Farmstay U.S. Blog

Created for and by travelers and the farmers, these posts will cover a variety of topics related to farm stays in the U.S.

Lard. (Yep. Lard.)

This is not a post for the vegetarians among us -- sorry!

Have you ever rendered your own lard? Would you do it if I said that fresh lard has healthy monounsaturated and polyunsaturated fats, as well as Omega-3 and Omega-6 fatty acids? AND less saturated fat than butter?

Lard you render yourself is different from the store-bought, shelf-stable stuff. In order to have a long shelf-life, commercial products have hydrogenated oils that are solid at room temperature. These are your trans fats, which raise your "bad" cholesterol (LDL) while at the same time, lowering your "good" cholesterol (HDL).*

Besides... lard... it just can't be beat for a good pie crust, fried chicken, or those New Years Eve tamales, right?

Some of our farms and ranches touch on the topic of lard in cooking, such as in the Folklore Foods class at Tierra Soul Urban Farm in Portland. Others offer free receipes that use lard as an ingredient, like Splendor Farms in Louisiana (click on their website and find the recipe of the month). Still others sell lard, or the fat to render your own, in their farm shops, like Tyner Pond Farm in Indiana.

I love the idea of using as much of an animal as possible, so I've been rendering my own lard for a few years now. It's easy:

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Step 1: cut the fat into smaller pieces

 

The fat with the least amount of pork flavor is called leaf lard, and this is what you would want for baking.

Above, I defrosted one of the packages that came with a whole pig that I purchased, and cut the fat into smaller pieces. This was the most labor intensive part of the entire process.

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Step 2: simmer!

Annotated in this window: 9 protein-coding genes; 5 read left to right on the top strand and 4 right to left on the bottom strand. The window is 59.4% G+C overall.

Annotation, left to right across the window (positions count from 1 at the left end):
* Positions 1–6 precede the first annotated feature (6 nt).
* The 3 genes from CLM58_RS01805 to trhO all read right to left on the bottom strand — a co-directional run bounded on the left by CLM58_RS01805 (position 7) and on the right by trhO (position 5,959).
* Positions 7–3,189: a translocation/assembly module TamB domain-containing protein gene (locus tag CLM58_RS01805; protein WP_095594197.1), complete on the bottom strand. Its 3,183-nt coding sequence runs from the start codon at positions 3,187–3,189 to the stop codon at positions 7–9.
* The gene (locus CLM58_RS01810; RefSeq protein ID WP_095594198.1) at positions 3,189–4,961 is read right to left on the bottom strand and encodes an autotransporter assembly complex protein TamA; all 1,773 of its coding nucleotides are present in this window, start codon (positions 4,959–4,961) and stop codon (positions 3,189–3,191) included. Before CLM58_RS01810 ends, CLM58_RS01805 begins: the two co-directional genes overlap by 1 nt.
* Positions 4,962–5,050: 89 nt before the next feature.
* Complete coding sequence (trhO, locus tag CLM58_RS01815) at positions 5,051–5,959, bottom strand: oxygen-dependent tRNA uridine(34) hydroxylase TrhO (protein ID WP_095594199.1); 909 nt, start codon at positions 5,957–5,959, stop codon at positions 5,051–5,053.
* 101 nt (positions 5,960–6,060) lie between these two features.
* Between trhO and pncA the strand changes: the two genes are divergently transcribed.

While the fat melted down, I washed my jars and rings in my dishwasher on the sanitize setting. The jars came out of the dishwasher still hot, and I was ready to package it all up.

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Step 3: strain into clean jars and let cool; Step 4: keep refrigerated or frozen

 

Line a sieve with cheesecloth and strain into the clean jars. The processed lard is a clear golden color which cools to an almost pristine white. (The final color can vary, so don't be concerned if it's not completely pure white.)Lard Book

 

I have my eye on this book, Lard: The Lost Art of Cooking with Your Grandmother's Secret Ingredient for more recipes, so that none of this wonderful ingredient goes to waste! (Note: We use an affiliate link with Changing Hands Bookstore, an independent, locally owned book store in Tempe, AZ.)

Pie crust, anyone?

 

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*There is a wealth of information on the internet about lard and how it compares to other shortenings and shelf-stable products made with trans fats. Read up, and as with all good things, use in moderation. Happy cooking!

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